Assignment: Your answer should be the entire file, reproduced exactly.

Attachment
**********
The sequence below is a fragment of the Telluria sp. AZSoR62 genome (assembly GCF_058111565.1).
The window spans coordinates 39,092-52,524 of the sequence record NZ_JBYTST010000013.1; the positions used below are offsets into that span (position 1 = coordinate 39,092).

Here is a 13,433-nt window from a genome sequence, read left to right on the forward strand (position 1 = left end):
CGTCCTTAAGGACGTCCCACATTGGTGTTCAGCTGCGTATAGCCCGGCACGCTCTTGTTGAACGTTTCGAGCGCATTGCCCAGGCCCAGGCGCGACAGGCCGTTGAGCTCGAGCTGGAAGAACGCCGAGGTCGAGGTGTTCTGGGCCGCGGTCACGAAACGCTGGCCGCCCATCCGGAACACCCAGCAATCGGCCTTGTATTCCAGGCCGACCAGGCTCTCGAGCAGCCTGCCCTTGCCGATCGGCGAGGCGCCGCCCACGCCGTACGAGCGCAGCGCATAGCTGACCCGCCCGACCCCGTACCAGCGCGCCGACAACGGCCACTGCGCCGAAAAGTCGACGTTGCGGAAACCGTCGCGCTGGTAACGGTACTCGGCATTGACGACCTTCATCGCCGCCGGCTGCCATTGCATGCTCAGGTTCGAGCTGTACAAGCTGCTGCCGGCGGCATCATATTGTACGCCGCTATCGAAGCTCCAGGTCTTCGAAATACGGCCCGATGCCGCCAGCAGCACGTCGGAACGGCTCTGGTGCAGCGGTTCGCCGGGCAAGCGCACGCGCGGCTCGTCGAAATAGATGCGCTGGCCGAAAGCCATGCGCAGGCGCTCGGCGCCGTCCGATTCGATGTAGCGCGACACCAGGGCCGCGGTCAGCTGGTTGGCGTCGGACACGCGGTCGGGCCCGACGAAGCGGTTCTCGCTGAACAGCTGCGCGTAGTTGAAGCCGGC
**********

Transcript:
The sequence below is a fragment of the Telluria sp. AZSoR62 genome (assembly GCF_058111565.1).
The window spans coordinates 39,092-52,524 of the sequence record NZ_JBYTST010000013.1; the positions used below are offsets into that span (position 1 = coordinate 39,092).

Here is a 13,433-nt window from a genome sequence, read left to right on the forward strand (position 1 = left end):
CGTCCTTAAGGACGTCCCACATTGGTGTTCAGCTGCGTATAGCCCGGCACGCTCTTGTTGAACGTTTCGAGCGCATTGCCCAGGCCCAGGCGCGACAGGCCGTTGAGCTCGAGCTGGAAGAACGCCGAGGTCGAGGTGTTCTGGGCCGCGGTCACGAAACGCTGGCCGCCCATCCGGAACACCCAGCAATCGGCCTTGTATTCCAGGCCGACCAGGCTCTCGAGCAGCCTGCCCTTGCCGATCGGCGAGGCGCCGCCCACGCCGTACGAGCGCAGCGCATAGCTGACCCGCCCGACCCCGTACCAGCGCGCCGACAACGGCCACTGCGCCGAAAAGTCGACGTTGCGGAAACCGTCGCGCTGGTAACGGTACTCGGCATTGACGACCTTCATCGCCGCCGGCTGCCATTGCATGCTCAGGTTCGAGCTGTACAAGCTGCTGCCGGCGGCATCATATTGTACGCCGCTATCGAAGCTCCAGGTCTTCGAAATACGGCCCGATGCCGCCAGCAGCACGTCGGAACGGCTCTGGTGCAGCGGTTCGCCGGGCAAGCGCACGCGCGGCTCGTCGAAATAGATGCGCTGGCCGAAAGCCATGCGCAGGCGCTCGGCGCCGTCCGATTCGATGTAGCGCGACACCAGGGCCGCGGTCAGCTGGTTGGCGTCGGACACGCGGTCGGGCCCGACGAAGCGGTTCTCGCTGAACAGCTGCGCGTAGTTGAAGCCGGC